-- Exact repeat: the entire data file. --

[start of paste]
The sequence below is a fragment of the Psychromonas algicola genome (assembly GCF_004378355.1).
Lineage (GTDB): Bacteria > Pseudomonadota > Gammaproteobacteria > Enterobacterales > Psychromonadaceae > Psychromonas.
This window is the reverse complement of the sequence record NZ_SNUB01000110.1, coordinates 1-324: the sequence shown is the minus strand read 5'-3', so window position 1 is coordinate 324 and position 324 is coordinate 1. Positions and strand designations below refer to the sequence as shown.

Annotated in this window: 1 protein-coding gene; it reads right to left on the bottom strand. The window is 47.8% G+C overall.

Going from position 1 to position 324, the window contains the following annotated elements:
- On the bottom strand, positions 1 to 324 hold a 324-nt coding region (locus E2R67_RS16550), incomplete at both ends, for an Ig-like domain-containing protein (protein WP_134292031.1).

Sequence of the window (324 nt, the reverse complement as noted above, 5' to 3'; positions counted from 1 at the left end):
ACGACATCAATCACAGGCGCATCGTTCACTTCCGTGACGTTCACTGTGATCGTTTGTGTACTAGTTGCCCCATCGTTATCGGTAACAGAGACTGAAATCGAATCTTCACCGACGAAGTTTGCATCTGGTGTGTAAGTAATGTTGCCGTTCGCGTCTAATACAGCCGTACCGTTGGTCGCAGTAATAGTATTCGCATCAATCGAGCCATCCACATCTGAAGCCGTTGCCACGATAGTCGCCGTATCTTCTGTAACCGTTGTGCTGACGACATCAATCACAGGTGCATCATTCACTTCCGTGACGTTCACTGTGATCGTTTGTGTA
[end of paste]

The sequence below is a fragment of the Psychromonas algicola genome (assembly GCF_004378355.1).
Lineage (GTDB): Bacteria > Pseudomonadota > Gammaproteobacteria > Enterobacterales > Psychromonadaceae > Psychromonas.
This window is the reverse complement of the sequence record NZ_SNUB01000110.1, coordinates 1-324: the sequence shown is the minus strand read 5'-3', so window position 1 is coordinate 324 and position 324 is coordinate 1. Positions and strand designations below refer to the sequence as shown.

Annotated in this window: 1 protein-coding gene; it reads right to left on the bottom strand. The window is 47.8% G+C overall.

Going from position 1 to position 324, the window contains the following annotated elements:
- On the bottom strand, positions 1 to 324 hold a 324-nt coding region (locus E2R67_RS16550), incomplete at both ends, for an Ig-like domain-containing protein (protein WP_134292031.1).

Sequence of the window (324 nt, the reverse complement as noted above, 5' to 3'; positions counted from 1 at the left end):
ACGACATCAATCACAGGCGCATCGTTCACTTCCGTGACGTTCACTGTGATCGTTTGTGTACTAGTTGCCCCATCGTTATCGGTAACAGAGACTGAAATCGAATCTTCACCGACGAAGTTTGCATCTGGTGTGTAAGTAATGTTGCCGTTCGCGTCTAATACAGCCGTACCGTTGGTCGCAGTAATAGTATTCGCATCAATCGAGCCATCCACATCTGAAGCCGTTGCCACGATAGTCGCCGTATCTTCTGTAACCGTTGTGCTGACGACATCAATCACAGGTGCATCATTCACTTCCGTGACGTTCACTGTGATCGTTTGTGTA